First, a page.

No way, baby! Contraceptive needs in the perimenopause

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A woman’s contraceptive choices and needs change over her lifetime.

While a woman’s fertility declines significantly after 40 years of age, reliable and safe contraception is still an important health issue.

An unplanned pregnancy at mid-life is a challenge that most of us would prefer to avoid – with one in four women who experience an unplanned pregnancy at this age choosing to have an abortion.[1]

Contraception for older women

Not only can life be more complicated at this age, but the medical risks for older mothers and their babies are also increased: with higher rates of fetal abnormality, miscarriage and premature delivery. [2]

A woman’s contraceptive choices are influenced by a number of factors: safety, accessibility, affordability, side effects, the desire to control periods, manage pre-menstrual mood concerns and replace hormones.

Hormone Replacement Therapy is Not Contraception

But a word of warning, ladies, hormone replacement therapy is not a method of contraception.

An experienced doctor should take the opportunity to raise the issue of changing contraceptive needs during the perimenopause, and use the framework of the UK Medical Eligibility Criteria (UKMEC) system to guide decision-making. The UKMEC provides an evidence-based approach to safe prescribing, with each potential risk factor considered and ranked according to their safety. Click here for more information. 

For example, women using the oral contraceptive pill need to be aware that as we age, the risks of clots in the legs and lungs increases. And that risk increase starts at 35 years of age. So much for 40 being the new 30…

Over 50 and Contraception Alternatives

Certainly, women over the age of 50 should not be using the oral contraceptive pill. At Wellend Health, we take the view that women should be reducing their exposure to the synthetic progestins in the oral contraceptive pill as much as is practical, with these hormones associated with an increased risk of breast cancer. [3]

So, this is where methods such as an Intrauterine Contraceptive Device (IUD) can be particularly helpful for women. IUDs are small, ‘T’ shaped devices that are inserted into the uterus in a procedure similar to a Pap test.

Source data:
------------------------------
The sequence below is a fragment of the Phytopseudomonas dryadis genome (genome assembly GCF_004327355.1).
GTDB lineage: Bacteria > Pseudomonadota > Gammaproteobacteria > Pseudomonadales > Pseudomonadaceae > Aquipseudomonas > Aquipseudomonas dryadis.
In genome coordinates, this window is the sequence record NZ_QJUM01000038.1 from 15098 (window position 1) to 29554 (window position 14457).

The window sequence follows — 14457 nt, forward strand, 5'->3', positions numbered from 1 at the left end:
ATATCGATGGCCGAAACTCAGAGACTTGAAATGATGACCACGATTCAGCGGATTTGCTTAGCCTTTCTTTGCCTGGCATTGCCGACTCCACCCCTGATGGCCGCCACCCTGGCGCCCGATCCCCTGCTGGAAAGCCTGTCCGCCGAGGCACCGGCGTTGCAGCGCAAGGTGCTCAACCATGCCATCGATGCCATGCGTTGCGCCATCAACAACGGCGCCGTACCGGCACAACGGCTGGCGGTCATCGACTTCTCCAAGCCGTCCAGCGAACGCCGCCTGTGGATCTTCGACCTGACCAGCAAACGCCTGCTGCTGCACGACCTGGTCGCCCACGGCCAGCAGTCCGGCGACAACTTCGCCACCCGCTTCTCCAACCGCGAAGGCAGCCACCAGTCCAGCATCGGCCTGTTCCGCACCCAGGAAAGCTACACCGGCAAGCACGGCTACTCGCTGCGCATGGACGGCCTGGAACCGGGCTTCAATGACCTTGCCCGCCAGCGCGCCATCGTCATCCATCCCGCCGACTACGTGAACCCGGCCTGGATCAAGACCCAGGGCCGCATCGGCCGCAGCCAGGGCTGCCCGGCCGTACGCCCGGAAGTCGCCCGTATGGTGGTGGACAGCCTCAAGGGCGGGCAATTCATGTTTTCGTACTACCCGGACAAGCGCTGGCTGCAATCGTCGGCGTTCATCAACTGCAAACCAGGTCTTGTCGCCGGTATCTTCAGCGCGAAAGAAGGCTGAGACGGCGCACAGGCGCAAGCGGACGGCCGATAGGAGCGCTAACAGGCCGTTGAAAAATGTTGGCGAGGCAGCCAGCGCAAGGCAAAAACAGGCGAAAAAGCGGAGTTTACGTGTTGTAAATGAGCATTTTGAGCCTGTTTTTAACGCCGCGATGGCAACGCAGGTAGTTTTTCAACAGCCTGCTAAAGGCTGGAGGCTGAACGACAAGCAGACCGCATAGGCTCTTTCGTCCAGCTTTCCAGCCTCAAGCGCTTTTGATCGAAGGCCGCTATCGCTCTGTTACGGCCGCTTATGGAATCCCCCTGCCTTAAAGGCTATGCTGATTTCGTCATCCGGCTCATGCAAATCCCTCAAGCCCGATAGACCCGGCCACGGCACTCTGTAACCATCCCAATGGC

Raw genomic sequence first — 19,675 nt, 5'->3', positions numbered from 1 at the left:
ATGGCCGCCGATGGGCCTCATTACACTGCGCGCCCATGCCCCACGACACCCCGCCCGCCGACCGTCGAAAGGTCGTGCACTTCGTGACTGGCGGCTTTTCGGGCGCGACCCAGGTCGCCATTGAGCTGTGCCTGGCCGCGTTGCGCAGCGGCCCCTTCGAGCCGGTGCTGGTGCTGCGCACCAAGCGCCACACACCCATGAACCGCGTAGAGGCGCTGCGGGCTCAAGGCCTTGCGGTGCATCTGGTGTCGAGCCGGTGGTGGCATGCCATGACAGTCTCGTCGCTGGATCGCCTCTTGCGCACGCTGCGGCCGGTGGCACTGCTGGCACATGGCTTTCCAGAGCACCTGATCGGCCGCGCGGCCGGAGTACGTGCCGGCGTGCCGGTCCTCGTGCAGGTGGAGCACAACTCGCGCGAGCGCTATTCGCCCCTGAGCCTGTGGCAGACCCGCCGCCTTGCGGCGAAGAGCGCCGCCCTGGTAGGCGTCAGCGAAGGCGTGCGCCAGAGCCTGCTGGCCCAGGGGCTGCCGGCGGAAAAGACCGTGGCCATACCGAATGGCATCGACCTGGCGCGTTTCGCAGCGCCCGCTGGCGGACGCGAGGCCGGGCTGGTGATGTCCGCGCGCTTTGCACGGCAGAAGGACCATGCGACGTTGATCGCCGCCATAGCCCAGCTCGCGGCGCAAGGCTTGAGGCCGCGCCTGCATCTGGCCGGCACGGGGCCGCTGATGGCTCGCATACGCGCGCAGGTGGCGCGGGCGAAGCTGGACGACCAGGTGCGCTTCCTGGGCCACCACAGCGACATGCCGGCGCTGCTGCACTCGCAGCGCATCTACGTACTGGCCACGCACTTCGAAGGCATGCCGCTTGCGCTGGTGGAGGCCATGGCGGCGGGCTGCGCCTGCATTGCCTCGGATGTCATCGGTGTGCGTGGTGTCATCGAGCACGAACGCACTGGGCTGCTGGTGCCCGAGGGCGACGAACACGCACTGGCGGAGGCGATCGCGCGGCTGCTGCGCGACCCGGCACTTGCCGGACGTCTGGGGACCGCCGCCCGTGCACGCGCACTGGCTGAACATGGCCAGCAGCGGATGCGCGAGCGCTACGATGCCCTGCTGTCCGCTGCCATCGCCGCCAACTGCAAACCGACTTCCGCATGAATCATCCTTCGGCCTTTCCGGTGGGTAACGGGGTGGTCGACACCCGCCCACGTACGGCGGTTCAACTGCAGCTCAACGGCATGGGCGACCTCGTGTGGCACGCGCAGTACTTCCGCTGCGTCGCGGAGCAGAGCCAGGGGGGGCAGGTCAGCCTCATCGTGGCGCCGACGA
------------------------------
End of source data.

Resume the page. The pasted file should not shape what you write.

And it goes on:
Now there are two types of IUD available: the Copper IUD and the Mirena IUD.

The Copper IUD is a non-hormonal method of contraception, but is associated with slighter heavier and more painful periods which tends to make it a less popular choice.

And the Mirena IUD releases a small amount of levonorgestrel (a synthetic progestin), providing both contraception and a reduction in periods over its 5-year life span.

Contraceptive choices IUD

The Mirena IUD can also be used as part of hormonal replacement therapy and is used to prevent endometrial polyps and hyperplasia (a build-up in the lining of the uterus) in women with breast cancer using tamoxifen. [4]

Studies show that the Mirena IUD is a well tolerated and popular choice among women of all ages, with 85% of women continuing with the IUD at the end of one year, compared with 60% of women continuing with the oral contraceptive at the end of one year. [5]

Dr Tonia Mezzini is an experienced IUD inserter. She has been inserting IUDs since 2008 and has been involved in training other doctors since 2010.

At Wellend Health, she uses this experience to ensure that women are choosing the right contraceptive method for their particular needs, and employs a range of medical options to ensure the insertion is comfortable and safe.

If it’s time to re-think your contraceptive choices and take positive steps to manage your health, make an appointment today with Dr Tonia Mezzini to discuss your particular needs.

 

[1] Scheil W, Scott J, Catcheside B. Pregnancy outcome in South Australia 2014. Adelaide: SA Health Pregnancy Outcome Unit. 2016.

[2] Kenny LC, Lavender T, McNamee R, O’Neill SM, Mills T, Khashan AS. Advanced maternal age and adverse pregnancy outcome: Evidence from a large contemporary cohort. PLOS ONE 2013;8(2):e56583.

[3] Marjoribanks J, Farquhar C, Roberts H, Lethaby A, Lee J. Long-term hormone therapy for perimenopausal and postmenopausal women. Cochrane Database Syst Rev 2017 Jan 17;CD004143.

[4] Dominick S, Hickey M, Chin J, Su HI. Levonorgestrel intrauterine system for endometrial protection in women with breast cancer on adjuvant tamoxifen. Cochrane Database Syst Rev 2015(12):CD007245.

[5] McNicholas C, Madden T, Secura G, Peipert JF. The Contraceptive CHOICE project round up: what we did and what we learned. Clin Obstet Gynecol 2014 Dec;57(4):635-43.

 

Dr Tonia Mezzini is known for offering the best possible advice and treatment options for a person’s sexual health care needs. In particular, she cares for patients with: